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I have a big crowded hall (around 200-300 persons) that I need to cover with Wi-Fi coverage, these people need to access a web server inside the network (it's an intranet). So what is the best hardware implementation? I have a budget of 280$-300$ only. I am thinking of buying multiple access-points (maybe 10-12 access-points?), will this be enough to give a continuous and stable access to users? Is there a better implementation?

I'd also be glad if you kindly recommend any AP brand or a specific model.

Thanks in advance.

  • More access points won't necessarily improve performance. If you need high throughput, make sure to use both 5Ghz and 2.5Ghz and to put each router on a different channel. But I'm not sure how many and if this will work at all. – Nobody Mar 20 '17 at 20:48
  • well clients are all gonna use their mobile phones and I don't have any guarantee that they support 5GHz band, so I'm obligated to use only the 2.5GHz. – Samer Massad Mar 31 '17 at 10:15
  • No you are not. If half of them support 5Ghz (and that's pretty likely), then the band is already serving its purpose. Also there was an implied question in my former comment: do you need high throughput? – Nobody Mar 31 '17 at 12:36
  • This makes a pretty good point. Regarding the throughput, not at all. Simple HTML updates will be sent every 30 seconds, plus an image every 20 minutes. That's all – Samer Massad Mar 31 '17 at 12:44
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I would try 4 dual band routers (i.e. they can use a channel in the 2.4Ghz range and one in the 5Ghz range at the same time), and set them up on different channels to minimize interference, checking for this. Go for the best routers you can get from your budget. Spread them over the room and connect them to an Ethernet switch. Try out different positions to get the most from your hardware.

An example of channels you could choose are channels 1, 6, 11 and 14 for 2.4Ghz as per this section and channels 36, 40, 44 and 48 for 5Ghz (I just chose the lowest non-overlapping channels allowable for the USA as per this). It should not matter how you pair those channels onto the different routers, so for example routers with

  • 1 and 36
  • 6 and 40
  • 11 and 44
  • 14 and 48 on 2.4Ghz and 5Ghz respectively.

You all set them up with the same SSID and password, but otherwise nothing special, just as you would for single APs. The clients will choose the best available AP (also switch between them transparently if necessary).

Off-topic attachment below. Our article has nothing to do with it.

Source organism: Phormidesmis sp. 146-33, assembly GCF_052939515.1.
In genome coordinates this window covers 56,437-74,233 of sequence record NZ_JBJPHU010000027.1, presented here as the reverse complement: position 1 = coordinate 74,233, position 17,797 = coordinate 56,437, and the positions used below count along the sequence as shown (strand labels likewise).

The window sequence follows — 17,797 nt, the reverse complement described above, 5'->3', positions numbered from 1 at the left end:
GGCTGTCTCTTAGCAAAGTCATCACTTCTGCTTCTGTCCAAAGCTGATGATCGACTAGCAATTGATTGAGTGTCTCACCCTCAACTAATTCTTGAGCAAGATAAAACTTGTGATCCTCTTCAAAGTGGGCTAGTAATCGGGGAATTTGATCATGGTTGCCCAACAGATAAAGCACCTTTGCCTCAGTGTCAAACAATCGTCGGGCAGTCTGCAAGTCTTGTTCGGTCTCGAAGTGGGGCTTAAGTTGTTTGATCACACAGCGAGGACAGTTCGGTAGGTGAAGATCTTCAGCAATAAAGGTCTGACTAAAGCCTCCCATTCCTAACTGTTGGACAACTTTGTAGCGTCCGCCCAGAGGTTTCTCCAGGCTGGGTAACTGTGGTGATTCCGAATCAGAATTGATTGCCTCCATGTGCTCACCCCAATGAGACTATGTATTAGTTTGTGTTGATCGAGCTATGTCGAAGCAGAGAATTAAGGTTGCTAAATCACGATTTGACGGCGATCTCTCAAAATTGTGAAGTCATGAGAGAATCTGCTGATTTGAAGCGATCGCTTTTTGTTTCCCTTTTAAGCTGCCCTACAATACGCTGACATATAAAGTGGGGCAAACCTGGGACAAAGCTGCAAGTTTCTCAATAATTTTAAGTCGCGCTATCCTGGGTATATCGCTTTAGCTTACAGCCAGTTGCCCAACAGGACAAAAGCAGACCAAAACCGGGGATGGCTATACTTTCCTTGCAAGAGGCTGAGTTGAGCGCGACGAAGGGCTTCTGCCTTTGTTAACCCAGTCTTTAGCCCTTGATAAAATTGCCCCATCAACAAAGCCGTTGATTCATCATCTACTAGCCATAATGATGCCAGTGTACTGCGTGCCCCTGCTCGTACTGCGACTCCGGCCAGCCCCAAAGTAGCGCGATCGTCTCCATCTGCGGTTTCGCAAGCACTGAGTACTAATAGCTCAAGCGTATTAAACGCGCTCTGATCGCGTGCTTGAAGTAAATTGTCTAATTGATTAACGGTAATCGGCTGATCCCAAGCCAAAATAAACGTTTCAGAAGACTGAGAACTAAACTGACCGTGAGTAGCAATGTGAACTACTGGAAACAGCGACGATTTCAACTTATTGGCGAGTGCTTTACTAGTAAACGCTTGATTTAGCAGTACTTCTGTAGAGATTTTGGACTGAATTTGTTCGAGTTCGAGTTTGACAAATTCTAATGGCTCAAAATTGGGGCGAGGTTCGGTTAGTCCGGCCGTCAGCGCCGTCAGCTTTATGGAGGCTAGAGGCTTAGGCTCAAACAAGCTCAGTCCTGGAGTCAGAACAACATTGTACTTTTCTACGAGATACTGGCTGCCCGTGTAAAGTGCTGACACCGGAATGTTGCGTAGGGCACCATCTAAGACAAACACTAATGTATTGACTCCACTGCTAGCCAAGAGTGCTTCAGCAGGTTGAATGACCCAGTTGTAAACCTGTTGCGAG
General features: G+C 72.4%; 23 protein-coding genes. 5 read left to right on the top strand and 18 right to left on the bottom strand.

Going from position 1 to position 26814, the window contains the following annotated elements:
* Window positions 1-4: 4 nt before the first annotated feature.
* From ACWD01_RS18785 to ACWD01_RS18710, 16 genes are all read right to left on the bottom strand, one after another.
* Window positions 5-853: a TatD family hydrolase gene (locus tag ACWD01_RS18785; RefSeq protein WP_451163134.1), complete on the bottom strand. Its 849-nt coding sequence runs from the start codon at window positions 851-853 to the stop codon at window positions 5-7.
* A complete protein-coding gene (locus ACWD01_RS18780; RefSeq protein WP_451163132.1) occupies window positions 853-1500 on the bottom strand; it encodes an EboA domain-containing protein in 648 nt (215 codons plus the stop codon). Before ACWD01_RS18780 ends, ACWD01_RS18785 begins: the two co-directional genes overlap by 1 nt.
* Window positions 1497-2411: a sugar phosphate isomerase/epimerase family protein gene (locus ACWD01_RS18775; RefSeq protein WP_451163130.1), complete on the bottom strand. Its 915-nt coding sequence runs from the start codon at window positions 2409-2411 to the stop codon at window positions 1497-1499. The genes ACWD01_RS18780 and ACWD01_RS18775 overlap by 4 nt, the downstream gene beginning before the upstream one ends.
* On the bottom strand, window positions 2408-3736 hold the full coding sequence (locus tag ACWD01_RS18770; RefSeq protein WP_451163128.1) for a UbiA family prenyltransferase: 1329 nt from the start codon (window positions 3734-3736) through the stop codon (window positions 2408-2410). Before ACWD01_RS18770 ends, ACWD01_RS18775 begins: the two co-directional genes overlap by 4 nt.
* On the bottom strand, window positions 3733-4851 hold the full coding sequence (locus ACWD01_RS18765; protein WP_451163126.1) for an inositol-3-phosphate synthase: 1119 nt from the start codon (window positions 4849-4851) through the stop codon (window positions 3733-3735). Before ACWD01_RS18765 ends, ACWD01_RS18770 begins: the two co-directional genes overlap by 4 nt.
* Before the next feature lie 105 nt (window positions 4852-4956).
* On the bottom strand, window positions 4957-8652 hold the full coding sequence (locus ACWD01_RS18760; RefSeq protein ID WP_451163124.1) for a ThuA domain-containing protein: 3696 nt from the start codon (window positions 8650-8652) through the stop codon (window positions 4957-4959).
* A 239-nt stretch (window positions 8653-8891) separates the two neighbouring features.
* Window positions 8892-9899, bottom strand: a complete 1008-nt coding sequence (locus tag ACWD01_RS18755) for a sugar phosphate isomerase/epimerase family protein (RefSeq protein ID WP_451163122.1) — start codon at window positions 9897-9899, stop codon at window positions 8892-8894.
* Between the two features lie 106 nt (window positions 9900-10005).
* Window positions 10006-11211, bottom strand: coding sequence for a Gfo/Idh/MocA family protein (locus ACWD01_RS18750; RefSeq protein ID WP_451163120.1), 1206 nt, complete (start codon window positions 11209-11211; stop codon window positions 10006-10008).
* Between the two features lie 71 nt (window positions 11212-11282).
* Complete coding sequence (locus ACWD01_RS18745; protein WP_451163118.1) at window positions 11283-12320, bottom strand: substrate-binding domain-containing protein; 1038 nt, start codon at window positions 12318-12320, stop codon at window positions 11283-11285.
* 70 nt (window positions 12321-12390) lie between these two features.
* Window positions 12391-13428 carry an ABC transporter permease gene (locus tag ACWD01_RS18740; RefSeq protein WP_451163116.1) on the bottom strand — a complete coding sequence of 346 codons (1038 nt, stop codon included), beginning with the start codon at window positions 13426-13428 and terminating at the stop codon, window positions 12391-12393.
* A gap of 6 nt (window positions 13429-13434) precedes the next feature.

The router/AP you mention in your comment is a single-band 2.4Ghz one. I suggested dual band ones. One hint as to whether what you are looking at is dual or single band is that dual band ones (usually) have two antennas while single band ones (usually) only have one. But check the specifications! Dual band routers should perform as good as one router in one band, and a second in the other, so essentially you could two in one.

I think this could work, but no guarantees. The university WWAN where I study tends to get flaky in full large lecture halls (i.e. 300-400 people) and they probably spent quite some time and money optimizing it.

  • I will try buying 4 x TL-WA701ND access points and set 2 of them on channels 1 and 6 as well as bridging the other 2 and use the 12th channel.. or I might use 2 AP on 2.4MHz and the other 2 on 5MHz.. what do you think? – Samer Massad Mar 31 '17 at 13:34
  • Antenna count isn't a reliable way to identify dual-band routers: MIMO and antenna diversity both use multiple antennas on a single band; conversely, it's possible (but inefficient) to use a single antenna for both 2.4GHz and 5GHz. – Mark Mar 31 '17 at 19:44
  • @Mark I tried to say that using "One hint [...] But check the specifications." You think it's misleading like that? – Nobody Apr 1 '17 at 8:01
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Although I'm not sure it's really doable (if all 300'ish people will be concurrently connected) for such a low price range. But buying 10 cheap APs isn't really the way to go. Rather by few (or even one like this https://www.amazon.com/dp/B016E7ZSKO) high performance/high throughput APs.

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